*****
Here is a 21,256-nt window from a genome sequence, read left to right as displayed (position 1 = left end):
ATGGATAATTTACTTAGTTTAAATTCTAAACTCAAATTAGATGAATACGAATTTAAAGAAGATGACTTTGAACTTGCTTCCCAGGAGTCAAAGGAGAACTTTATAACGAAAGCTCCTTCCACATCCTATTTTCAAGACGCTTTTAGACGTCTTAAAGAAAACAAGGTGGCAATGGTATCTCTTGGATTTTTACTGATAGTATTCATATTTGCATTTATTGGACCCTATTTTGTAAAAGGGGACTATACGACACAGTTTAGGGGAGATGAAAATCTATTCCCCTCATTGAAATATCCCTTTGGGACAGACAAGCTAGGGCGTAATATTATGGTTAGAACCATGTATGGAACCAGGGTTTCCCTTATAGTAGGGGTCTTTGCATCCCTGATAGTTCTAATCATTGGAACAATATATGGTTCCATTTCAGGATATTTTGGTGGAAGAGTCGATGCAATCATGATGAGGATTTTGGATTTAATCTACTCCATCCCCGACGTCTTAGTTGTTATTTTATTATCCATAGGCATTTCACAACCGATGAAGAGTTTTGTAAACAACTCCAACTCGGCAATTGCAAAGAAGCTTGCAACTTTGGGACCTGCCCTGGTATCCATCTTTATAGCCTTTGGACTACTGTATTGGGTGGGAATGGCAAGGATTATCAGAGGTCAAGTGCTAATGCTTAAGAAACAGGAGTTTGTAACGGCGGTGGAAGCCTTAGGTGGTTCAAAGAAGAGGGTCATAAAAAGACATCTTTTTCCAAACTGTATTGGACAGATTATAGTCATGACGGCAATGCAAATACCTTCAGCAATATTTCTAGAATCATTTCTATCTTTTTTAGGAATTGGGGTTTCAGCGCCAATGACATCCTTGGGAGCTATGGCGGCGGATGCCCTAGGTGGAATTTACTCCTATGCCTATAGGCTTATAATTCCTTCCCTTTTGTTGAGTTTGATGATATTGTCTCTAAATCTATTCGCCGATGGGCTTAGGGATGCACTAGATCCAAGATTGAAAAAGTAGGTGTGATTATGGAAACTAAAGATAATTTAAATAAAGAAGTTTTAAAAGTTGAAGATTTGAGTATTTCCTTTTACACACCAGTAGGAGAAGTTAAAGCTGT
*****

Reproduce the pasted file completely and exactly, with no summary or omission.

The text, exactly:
Here is a 21,256-nt window from a genome sequence, read left to right as displayed (position 1 = left end):
ATGGATAATTTACTTAGTTTAAATTCTAAACTCAAATTAGATGAATACGAATTTAAAGAAGATGACTTTGAACTTGCTTCCCAGGAGTCAAAGGAGAACTTTATAACGAAAGCTCCTTCCACATCCTATTTTCAAGACGCTTTTAGACGTCTTAAAGAAAACAAGGTGGCAATGGTATCTCTTGGATTTTTACTGATAGTATTCATATTTGCATTTATTGGACCCTATTTTGTAAAAGGGGACTATACGACACAGTTTAGGGGAGATGAAAATCTATTCCCCTCATTGAAATATCCCTTTGGGACAGACAAGCTAGGGCGTAATATTATGGTTAGAACCATGTATGGAACCAGGGTTTCCCTTATAGTAGGGGTCTTTGCATCCCTGATAGTTCTAATCATTGGAACAATATATGGTTCCATTTCAGGATATTTTGGTGGAAGAGTCGATGCAATCATGATGAGGATTTTGGATTTAATCTACTCCATCCCCGACGTCTTAGTTGTTATTTTATTATCCATAGGCATTTCACAACCGATGAAGAGTTTTGTAAACAACTCCAACTCGGCAATTGCAAAGAAGCTTGCAACTTTGGGACCTGCCCTGGTATCCATCTTTATAGCCTTTGGACTACTGTATTGGGTGGGAATGGCAAGGATTATCAGAGGTCAAGTGCTAATGCTTAAGAAACAGGAGTTTGTAACGGCGGTGGAAGCCTTAGGTGGTTCAAAGAAGAGGGTCATAAAAAGACATCTTTTTCCAAACTGTATTGGACAGATTATAGTCATGACGGCAATGCAAATACCTTCAGCAATATTTCTAGAATCATTTCTATCTTTTTTAGGAATTGGGGTTTCAGCGCCAATGACATCCTTGGGAGCTATGGCGGCGGATGCCCTAGGTGGAATTTACTCCTATGCCTATAGGCTTATAATTCCTTCCCTTTTGTTGAGTTTGATGATATTGTCTCTAAATCTATTCGCCGATGGGCTTAGGGATGCACTAGATCCAAGATTGAAAAAGTAGGTGTGATTATGGAAACTAAAGATAATTTAAATAAAGAAGTTTTAAAAGTTGAAGATTTGAGTATTTCCTTTTACACACCAGTAGGAGAAGTTAAAGCTGT